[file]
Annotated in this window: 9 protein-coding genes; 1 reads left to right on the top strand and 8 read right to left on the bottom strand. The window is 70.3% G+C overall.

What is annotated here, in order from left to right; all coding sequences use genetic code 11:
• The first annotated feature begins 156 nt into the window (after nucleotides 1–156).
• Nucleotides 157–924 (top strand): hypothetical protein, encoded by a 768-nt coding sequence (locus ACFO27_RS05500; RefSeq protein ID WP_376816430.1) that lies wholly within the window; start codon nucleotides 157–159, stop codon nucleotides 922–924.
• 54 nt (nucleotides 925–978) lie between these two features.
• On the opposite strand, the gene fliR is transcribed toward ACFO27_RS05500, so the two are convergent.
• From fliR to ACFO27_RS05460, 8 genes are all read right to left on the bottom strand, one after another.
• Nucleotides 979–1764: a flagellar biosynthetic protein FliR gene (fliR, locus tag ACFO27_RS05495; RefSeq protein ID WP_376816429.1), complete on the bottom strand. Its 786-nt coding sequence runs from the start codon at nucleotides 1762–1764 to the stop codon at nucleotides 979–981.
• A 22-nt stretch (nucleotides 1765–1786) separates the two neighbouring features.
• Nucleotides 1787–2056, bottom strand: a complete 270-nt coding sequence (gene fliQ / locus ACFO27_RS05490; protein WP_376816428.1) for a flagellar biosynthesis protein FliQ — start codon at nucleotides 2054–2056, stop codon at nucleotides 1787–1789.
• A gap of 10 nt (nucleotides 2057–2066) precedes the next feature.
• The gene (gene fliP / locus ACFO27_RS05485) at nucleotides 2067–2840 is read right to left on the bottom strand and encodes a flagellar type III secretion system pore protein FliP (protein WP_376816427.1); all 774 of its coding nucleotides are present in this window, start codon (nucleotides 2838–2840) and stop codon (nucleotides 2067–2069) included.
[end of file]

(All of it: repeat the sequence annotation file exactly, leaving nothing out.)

Annotated in this window: 9 protein-coding genes; 1 reads left to right on the top strand and 8 read right to left on the bottom strand. The window is 70.3% G+C overall.

What is annotated here, in order from left to right; all coding sequences use genetic code 11:
• The first annotated feature begins 156 nt into the window (after nucleotides 1–156).
• Nucleotides 157–924 (top strand): hypothetical protein, encoded by a 768-nt coding sequence (locus ACFO27_RS05500; RefSeq protein ID WP_376816430.1) that lies wholly within the window; start codon nucleotides 157–159, stop codon nucleotides 922–924.
• 54 nt (nucleotides 925–978) lie between these two features.
• On the opposite strand, the gene fliR is transcribed toward ACFO27_RS05500, so the two are convergent.
• From fliR to ACFO27_RS05460, 8 genes are all read right to left on the bottom strand, one after another.
• Nucleotides 979–1764: a flagellar biosynthetic protein FliR gene (fliR, locus tag ACFO27_RS05495; RefSeq protein ID WP_376816429.1), complete on the bottom strand. Its 786-nt coding sequence runs from the start codon at nucleotides 1762–1764 to the stop codon at nucleotides 979–981.
• A 22-nt stretch (nucleotides 1765–1786) separates the two neighbouring features.
• Nucleotides 1787–2056, bottom strand: a complete 270-nt coding sequence (gene fliQ / locus ACFO27_RS05490; protein WP_376816428.1) for a flagellar biosynthesis protein FliQ — start codon at nucleotides 2054–2056, stop codon at nucleotides 1787–1789.
• A gap of 10 nt (nucleotides 2057–2066) precedes the next feature.
• The gene (gene fliP / locus ACFO27_RS05485) at nucleotides 2067–2840 is read right to left on the bottom strand and encodes a flagellar type III secretion system pore protein FliP (protein WP_376816427.1); all 774 of its coding nucleotides are present in this window, start codon (nucleotides 2838–2840) and stop codon (nucleotides 2067–2069) included.